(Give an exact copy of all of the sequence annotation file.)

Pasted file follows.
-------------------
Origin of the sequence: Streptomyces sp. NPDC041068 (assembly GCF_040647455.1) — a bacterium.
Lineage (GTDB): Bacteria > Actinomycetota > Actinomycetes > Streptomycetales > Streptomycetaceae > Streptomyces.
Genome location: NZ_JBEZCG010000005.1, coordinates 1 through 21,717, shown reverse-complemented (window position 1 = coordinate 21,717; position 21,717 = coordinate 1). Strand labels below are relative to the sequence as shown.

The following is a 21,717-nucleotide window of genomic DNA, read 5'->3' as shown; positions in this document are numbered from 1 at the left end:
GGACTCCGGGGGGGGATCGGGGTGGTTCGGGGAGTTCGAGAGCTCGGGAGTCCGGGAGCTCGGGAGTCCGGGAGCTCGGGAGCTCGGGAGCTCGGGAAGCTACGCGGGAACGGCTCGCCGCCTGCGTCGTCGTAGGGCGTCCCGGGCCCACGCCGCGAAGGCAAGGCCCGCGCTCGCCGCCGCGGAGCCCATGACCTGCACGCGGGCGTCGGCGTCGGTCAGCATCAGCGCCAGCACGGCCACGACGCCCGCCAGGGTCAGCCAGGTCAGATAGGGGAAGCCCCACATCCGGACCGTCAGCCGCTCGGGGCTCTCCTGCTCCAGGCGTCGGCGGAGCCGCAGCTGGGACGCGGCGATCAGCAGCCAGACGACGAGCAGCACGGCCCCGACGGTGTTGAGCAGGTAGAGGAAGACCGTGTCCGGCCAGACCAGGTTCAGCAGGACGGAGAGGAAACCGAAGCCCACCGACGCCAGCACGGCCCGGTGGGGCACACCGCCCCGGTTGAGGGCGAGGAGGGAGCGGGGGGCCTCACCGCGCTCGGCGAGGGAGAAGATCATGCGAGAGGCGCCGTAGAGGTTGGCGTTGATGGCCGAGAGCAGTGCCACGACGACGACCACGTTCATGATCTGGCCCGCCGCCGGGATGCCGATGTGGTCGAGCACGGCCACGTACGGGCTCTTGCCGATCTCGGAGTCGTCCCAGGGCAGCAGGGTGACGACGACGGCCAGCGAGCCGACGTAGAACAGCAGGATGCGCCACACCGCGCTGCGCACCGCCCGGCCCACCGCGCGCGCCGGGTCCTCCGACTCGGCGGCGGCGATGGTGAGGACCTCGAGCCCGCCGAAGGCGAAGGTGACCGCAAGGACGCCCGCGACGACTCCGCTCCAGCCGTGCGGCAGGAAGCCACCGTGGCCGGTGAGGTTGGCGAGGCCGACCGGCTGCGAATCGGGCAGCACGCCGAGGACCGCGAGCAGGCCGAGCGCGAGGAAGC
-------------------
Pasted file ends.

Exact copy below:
Origin of the sequence: Streptomyces sp. NPDC041068 (assembly GCF_040647455.1) — a bacterium.
Lineage (GTDB): Bacteria > Actinomycetota > Actinomycetes > Streptomycetales > Streptomycetaceae > Streptomyces.
Genome location: NZ_JBEZCG010000005.1, coordinates 1 through 21,717, shown reverse-complemented (window position 1 = coordinate 21,717; position 21,717 = coordinate 1). Strand labels below are relative to the sequence as shown.

The following is a 21,717-nucleotide window of genomic DNA, read 5'->3' as shown; positions in this document are numbered from 1 at the left end:
GGACTCCGGGGGGGGATCGGGGTGGTTCGGGGAGTTCGAGAGCTCGGGAGTCCGGGAGCTCGGGAGTCCGGGAGCTCGGGAGCTCGGGAGCTCGGGAAGCTACGCGGGAACGGCTCGCCGCCTGCGTCGTCGTAGGGCGTCCCGGGCCCACGCCGCGAAGGCAAGGCCCGCGCTCGCCGCCGCGGAGCCCATGACCTGCACGCGGGCGTCGGCGTCGGTCAGCATCAGCGCCAGCACGGCCACGACGCCCGCCAGGGTCAGCCAGGTCAGATAGGGGAAGCCCCACATCCGGACCGTCAGCCGCTCGGGGCTCTCCTGCTCCAGGCGTCGGCGGAGCCGCAGCTGGGACGCGGCGATCAGCAGCCAGACGACGAGCAGCACGGCCCCGACGGTGTTGAGCAGGTAGAGGAAGACCGTGTCCGGCCAGACCAGGTTCAGCAGGACGGAGAGGAAACCGAAGCCCACCGACGCCAGCACGGCCCGGTGGGGCACACCGCCCCGGTTGAGGGCGAGGAGGGAGCGGGGGGCCTCACCGCGCTCGGCGAGGGAGAAGATCATGCGAGAGGCGCCGTAGAGGTTGGCGTTGATGGCCGAGAGCAGTGCCACGACGACGACCACGTTCATGATCTGGCCCGCCGCCGGGATGCCGATGTGGTCGAGCACGGCCACGTACGGGCTCTTGCCGATCTCGGAGTCGTCCCAGGGCAGCAGGGTGACGACGACGGCCAGCGAGCCGACGTAGAACAGCAGGATGCGCCACACCGCGCTGCGCACCGCCCGGCCCACCGCGCGCGCCGGGTCCTCCGACTCGGCGGCGGCGATGGTGAGGACCTCGAGCCCGCCGAAGGCGAAGGTGACCGCAAGGACGCCCGCGACGACTCCGCTCCAGCCGTGCGGCAGGAAGCCACCGTGGCCGGTGAGGTTGGCGAGGCCGACCGGCTGCGAATCGGGCAGCACGCCGAGGACCGCGAGCAGGCCGAGCGCGAGGAAGC